Our group has been studying the vibro-acoustics, ultrasonics, biomechanics and bioengineering by computational modeling and simulation since 1989. Here a short introduction is given to what we have done in acoustics and biomechanics, mainly focusing on how to apply modeling and simulation techniques to solve real engineering problems. Examples include the design and virtual evaluation of ventilation windows, numerical method development using guided waves for defect detection, and simulation based design of vascular stents. Some recent efforts in using metamaterials which including auxetic and origami structures for developing such devices are also discussed.
Key words: Vibroacoustics, Structural Health Monitoring, Biomechanics, Device mechanics, Metamaterials
Dr. Cui Fangsen received his B. S. and M. Eng. degrees from Engineering Mechanics Department at Xi'an Jiaotong University in 1984 and 1989, respectively. He completed his PhD work from Mechanical Department of National University of Singapore (NUS) in 1998, and then joined the Institute of High Performance Computing, A*STAR as a research engineer. He is now a Senior Scientist and a team leader in acoustics and biomechanics computing. His research interests lie primarily in developing acoustic devices (muffler, ventilation window, noise barrier, structural health monitoring, etc) and biomedical devices (vascular stents, artificial joints, etc). He is the principal investigator or co-investigator of many grants with total support around 10 millions (in Singapore Dollar). He has several PCT patents and published many papers in both prestigious vibroacoustic journals and biomedical journals.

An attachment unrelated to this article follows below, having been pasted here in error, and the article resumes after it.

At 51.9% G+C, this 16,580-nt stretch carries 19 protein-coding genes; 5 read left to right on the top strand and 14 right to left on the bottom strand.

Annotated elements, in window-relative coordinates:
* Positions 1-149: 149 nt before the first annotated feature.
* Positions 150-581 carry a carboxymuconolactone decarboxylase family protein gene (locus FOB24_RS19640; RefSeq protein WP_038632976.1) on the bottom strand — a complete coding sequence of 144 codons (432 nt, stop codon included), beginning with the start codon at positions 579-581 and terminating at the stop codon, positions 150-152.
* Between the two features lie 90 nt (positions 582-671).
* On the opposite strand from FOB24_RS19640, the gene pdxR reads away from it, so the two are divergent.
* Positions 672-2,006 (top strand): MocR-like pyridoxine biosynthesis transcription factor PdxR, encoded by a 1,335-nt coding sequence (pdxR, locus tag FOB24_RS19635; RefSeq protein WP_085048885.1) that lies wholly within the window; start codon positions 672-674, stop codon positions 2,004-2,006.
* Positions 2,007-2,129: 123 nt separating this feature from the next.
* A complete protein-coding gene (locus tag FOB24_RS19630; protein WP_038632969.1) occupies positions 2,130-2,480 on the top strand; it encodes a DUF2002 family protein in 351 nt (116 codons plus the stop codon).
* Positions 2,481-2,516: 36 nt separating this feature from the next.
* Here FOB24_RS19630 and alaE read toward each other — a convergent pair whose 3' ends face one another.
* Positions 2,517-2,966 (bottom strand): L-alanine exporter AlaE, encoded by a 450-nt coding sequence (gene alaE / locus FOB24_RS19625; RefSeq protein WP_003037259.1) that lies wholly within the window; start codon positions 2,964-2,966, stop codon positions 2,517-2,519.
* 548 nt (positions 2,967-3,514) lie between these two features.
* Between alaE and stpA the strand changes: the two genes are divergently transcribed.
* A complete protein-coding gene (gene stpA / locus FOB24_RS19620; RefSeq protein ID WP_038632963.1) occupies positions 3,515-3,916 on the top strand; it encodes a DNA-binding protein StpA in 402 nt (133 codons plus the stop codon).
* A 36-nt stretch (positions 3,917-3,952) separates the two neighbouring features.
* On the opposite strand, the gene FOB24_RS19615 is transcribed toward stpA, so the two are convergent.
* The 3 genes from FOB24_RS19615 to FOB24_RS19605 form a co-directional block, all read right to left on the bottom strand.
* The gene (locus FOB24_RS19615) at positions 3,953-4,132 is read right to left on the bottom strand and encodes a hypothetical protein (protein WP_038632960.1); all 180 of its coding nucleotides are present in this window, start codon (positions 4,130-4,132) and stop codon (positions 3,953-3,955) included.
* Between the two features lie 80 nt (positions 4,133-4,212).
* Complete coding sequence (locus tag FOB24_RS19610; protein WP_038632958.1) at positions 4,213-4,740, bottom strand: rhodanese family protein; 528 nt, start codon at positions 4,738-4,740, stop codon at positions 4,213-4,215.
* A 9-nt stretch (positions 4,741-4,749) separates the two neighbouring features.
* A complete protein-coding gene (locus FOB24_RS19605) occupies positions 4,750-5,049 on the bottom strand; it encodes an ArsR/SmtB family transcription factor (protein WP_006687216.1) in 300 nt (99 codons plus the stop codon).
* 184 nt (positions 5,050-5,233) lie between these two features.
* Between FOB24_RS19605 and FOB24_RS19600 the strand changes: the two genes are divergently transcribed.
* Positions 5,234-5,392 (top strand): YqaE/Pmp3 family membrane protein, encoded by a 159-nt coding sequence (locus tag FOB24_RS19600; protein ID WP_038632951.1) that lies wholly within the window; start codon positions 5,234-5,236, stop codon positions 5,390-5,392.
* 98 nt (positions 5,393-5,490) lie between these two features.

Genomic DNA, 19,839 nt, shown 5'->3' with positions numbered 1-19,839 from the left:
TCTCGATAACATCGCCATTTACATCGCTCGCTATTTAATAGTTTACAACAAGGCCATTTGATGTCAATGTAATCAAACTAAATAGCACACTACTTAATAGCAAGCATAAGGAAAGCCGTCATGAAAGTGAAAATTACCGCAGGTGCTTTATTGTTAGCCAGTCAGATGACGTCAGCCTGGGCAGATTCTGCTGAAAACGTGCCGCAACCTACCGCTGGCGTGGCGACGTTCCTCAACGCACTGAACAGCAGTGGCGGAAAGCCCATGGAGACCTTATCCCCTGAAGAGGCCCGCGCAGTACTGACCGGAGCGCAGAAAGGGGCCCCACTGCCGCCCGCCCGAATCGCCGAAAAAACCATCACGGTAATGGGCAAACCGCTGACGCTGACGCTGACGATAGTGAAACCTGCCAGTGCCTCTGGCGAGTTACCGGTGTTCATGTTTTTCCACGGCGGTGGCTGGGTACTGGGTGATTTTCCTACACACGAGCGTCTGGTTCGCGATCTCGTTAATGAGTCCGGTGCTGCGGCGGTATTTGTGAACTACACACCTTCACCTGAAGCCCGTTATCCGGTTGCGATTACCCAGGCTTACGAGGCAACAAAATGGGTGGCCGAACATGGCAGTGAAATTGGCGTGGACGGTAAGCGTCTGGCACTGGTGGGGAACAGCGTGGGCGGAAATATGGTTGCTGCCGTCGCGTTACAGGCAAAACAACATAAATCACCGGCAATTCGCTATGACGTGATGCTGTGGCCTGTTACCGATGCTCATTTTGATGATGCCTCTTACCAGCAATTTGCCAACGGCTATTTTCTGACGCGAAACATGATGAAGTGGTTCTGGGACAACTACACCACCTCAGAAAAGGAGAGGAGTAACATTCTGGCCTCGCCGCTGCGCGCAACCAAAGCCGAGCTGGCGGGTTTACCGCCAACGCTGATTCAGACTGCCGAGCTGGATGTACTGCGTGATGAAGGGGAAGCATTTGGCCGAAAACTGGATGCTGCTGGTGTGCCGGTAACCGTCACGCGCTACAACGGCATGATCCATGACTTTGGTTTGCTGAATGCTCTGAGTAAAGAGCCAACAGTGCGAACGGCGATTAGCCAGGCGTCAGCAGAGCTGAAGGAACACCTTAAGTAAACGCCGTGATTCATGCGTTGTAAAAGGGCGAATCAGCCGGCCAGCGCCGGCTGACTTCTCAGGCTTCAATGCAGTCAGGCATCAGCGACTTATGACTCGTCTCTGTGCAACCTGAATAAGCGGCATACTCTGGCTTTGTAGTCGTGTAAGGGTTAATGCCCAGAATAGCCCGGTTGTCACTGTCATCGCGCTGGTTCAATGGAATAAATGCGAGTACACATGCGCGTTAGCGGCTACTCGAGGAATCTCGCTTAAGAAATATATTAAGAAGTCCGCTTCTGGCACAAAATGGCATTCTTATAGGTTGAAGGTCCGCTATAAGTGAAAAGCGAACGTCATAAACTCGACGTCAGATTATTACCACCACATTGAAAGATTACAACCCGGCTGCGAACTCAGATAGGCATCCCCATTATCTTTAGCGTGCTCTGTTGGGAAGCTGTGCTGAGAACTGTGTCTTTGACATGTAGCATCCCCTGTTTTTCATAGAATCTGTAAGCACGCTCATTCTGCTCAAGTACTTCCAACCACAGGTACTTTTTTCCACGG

Dr Cui is a General Council Member of International Association for Computational Mechanics (IACM, from 2012), Executive Council Member of Asia-Pacific Association for Computational Mechanics (APACM, from 2018), Vice president of International Chinese Association for Computational Mechanics (ICACM, from 2016), and the president of Singapore Association for Computational Mechanics (SACM, from 2017).